It is with great sadness that the OS Club shares the news that OS Club Vice-President and former Sedbergh School Governor, and former OS Club Chairman (1990-94), Mike Adams, passed away on 23rd December 2021, aged 88.
Mike was a keen cricketer and rugby player at Sedbergh, playing for the School in both sports. After leaving Sedbergh, Mike managed the children’s clothing business, Adams, which was established by his mother in 1933 and he continued in this role after the company was sold to Foster Brothers and then Sears Holdings. Mike was later the OS Club Chairman from 1990-1994 and was a lifelong loyal and generous supporter and friend to the School.
A Memorial Service will be held at Sedbergh School Chapel before the Wilson Run Dinner on Monday 21st March at 4:00pm for any OS who would like to pay their respects to Mike. Headmaster, Dan Harrison, also warmly invites all those in attendance for refreshments in Queen’s Hall following the service. Please contact Ben Collins at [email protected] if you are planning on attending the service.
Please see a message below from OS Club Chairman Jan van der Velde (L 77-82):
It is with great sadness that I write regarding the loss of Michael Adams, a Vice-President of the OS Club and former OS Club Chairman, as well as former Governor of the School, who passed away on the morning of 23rd December.
Michael was a much loved grandee of the Sedbergh Community. His considered approach, dry wit, stature, and enthusiasm for all things Sedbergh, made him popular with staff and OS of all generations. A deeply caring man, he would listen attentively to those who sought his advice, ponder, and then offer words of wisdom which were much valued and acted upon. While we will all have our own personal reflections, this is how I came to know him, as a father of a dear friend of mine from Winder House, who offered guidance when I needed it, and for many years acted as a mentor in business as I found my own way in the world. His understanding of human nature, which was to bring him so much success in his own business life, gave him insight and clarity when the world at times seemed complex. He will be deeply missed by me, by the OS Club, and by the OS community.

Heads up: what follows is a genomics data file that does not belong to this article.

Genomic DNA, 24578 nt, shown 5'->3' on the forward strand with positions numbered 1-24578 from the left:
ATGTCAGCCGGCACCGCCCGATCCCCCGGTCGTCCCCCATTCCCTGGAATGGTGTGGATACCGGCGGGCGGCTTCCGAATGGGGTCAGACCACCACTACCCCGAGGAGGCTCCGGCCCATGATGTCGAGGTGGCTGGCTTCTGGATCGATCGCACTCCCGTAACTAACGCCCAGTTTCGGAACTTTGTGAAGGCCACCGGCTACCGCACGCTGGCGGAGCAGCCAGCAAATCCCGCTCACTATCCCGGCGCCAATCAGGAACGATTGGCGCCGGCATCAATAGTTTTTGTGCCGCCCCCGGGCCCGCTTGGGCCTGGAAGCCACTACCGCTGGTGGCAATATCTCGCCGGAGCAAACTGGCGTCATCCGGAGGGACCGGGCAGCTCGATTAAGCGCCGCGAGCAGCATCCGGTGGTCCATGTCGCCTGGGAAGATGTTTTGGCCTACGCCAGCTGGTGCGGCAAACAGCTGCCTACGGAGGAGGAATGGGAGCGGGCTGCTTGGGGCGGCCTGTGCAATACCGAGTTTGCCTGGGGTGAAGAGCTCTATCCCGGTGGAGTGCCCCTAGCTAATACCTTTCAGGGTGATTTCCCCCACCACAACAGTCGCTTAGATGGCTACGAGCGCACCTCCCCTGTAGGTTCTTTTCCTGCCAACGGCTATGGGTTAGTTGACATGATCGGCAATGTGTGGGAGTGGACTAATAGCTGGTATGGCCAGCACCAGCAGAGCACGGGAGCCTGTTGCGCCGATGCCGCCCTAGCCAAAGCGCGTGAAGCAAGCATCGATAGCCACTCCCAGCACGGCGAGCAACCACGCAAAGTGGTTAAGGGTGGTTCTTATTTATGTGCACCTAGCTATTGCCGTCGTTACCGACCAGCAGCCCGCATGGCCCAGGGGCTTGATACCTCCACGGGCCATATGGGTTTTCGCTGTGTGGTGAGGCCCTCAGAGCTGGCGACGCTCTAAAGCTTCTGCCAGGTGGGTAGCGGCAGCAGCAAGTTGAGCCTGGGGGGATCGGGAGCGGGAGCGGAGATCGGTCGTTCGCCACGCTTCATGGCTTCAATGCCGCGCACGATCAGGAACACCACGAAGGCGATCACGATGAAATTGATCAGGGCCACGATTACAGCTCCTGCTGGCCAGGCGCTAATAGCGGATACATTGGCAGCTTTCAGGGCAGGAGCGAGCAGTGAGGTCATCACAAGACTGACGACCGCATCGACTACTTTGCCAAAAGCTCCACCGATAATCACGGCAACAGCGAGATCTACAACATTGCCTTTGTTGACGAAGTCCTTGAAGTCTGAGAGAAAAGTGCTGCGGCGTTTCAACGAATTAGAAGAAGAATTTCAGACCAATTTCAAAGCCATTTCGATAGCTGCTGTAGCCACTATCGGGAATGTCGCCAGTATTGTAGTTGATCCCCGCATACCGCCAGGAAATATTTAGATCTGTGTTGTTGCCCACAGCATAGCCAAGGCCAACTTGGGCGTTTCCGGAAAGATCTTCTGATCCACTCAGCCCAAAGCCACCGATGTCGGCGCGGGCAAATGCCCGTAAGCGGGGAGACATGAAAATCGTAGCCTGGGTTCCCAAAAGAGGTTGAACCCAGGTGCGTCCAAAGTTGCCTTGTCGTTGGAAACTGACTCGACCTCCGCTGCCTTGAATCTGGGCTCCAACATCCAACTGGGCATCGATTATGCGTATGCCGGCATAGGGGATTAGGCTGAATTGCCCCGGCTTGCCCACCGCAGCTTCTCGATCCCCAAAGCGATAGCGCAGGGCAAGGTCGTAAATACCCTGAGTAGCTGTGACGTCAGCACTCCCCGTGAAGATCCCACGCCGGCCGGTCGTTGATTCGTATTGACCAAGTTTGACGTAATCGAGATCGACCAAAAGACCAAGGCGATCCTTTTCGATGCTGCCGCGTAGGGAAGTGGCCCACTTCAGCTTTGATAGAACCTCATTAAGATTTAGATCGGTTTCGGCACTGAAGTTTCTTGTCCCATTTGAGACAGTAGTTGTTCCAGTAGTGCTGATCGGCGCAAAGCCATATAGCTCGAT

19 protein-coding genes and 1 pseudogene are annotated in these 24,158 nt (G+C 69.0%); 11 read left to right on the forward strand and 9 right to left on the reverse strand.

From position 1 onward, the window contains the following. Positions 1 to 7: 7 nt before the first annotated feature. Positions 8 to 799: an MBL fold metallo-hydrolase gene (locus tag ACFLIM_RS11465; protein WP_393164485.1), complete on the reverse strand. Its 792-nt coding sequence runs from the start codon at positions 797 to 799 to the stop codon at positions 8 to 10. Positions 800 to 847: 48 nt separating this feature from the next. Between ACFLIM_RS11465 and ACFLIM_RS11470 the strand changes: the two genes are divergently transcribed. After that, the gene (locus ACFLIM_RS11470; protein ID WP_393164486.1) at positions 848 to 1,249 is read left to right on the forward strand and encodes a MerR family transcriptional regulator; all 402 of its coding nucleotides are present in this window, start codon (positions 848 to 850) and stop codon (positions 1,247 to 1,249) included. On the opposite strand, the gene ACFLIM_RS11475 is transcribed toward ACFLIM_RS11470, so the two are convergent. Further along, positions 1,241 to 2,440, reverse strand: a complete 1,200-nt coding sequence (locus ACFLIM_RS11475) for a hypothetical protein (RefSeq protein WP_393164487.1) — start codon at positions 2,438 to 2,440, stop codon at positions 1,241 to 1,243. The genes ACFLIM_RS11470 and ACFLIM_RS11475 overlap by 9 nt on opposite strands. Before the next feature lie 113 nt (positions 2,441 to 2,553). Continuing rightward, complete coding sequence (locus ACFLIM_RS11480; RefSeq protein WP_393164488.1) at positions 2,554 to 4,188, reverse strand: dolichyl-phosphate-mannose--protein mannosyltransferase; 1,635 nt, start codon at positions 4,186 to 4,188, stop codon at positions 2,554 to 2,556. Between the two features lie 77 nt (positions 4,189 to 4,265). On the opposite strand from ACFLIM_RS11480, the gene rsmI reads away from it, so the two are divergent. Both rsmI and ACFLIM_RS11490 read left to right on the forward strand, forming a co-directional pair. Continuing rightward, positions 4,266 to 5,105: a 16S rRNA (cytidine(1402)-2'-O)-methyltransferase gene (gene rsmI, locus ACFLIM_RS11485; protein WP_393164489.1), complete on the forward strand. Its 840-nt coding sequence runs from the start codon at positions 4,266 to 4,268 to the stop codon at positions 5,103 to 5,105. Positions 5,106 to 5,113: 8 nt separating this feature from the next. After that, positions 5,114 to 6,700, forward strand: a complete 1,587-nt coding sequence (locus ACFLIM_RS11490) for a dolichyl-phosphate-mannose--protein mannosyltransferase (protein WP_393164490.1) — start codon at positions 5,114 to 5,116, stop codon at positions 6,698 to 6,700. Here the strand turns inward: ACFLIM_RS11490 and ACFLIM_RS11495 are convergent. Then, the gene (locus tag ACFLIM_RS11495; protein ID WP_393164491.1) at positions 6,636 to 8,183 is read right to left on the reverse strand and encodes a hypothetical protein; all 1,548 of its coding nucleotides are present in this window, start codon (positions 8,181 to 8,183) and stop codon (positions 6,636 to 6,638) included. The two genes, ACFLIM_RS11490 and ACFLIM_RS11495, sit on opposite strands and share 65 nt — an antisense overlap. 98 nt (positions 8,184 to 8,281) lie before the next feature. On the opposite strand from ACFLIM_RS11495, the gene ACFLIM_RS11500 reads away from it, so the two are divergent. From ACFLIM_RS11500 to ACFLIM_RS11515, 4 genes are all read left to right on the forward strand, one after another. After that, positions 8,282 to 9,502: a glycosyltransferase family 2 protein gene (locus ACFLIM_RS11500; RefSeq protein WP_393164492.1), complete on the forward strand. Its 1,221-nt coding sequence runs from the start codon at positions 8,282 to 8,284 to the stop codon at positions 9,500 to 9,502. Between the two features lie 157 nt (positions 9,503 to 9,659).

Our thoughts and prayers are with his family, Jan, Mark, and Guy at this time.
Jan van der Velde
Chairman, OS Club
Please see below an obituary from son Guy Adams (W 77-82):
Born on the 30th March 1933 in Moseley, Birmingham, to Amy and Dennis, Michael was the younger brother of Christine; his parents were shortly to open their business, a childrenswear outfitter, called D. P. Adams Ltd. It was in Kings Heath, and the family moved to live above the shop. In September 1939, with the outbreak of war, it was decided to evacuate Michael from Birmingham and send him to Grosvenor House Prep School in Harrogate. He was just 6 years old.
Only a few weeks into his time at Grosvenor, still aged 6, this story illustrates the spirit of endeavour that was to characterise Michael’s life: one evening, Michael decided he wanted to do more to support the war effort. He persuaded his friend, Plukey Patterson, that they really should be across in France and helping by getting stuck into some fighting action against the Nazis. That night, they slipped out of the school grounds and set off. As they marched along the road, a lorry pulled up beside them.
You can picture the scene: “Alright lads, where are you going?”. Michael, now standing to attention, replying in an instant “we’re off to Dover, and then France to fight in the war”
“Very good lads, I happen to be going there myself, jump in and I’ll give you a lift.”
After driving for a short while, the lorry driver pulled over to a roadside café.
“It’s a long way to Dover, lads, I need a cuppa before I set off. What can I get you?”
“Two hot chocolates, please,” piped up Michael.
In the café, the driver rang the local police station, the boys were returned to school, welcomed back, and nothing more was said about the episode.
Tragically, 6 years on, when Michael was 12, his father died. Dennis had been serving in the Fleet Air Arm and he passed away in the military hospital in Bristol. A decision was made for Michael to stay in Yorkshire and not attend his father’s funeral. In later years, he used to wistfully say that he never had the chance to get to know his father as a man or as a friend.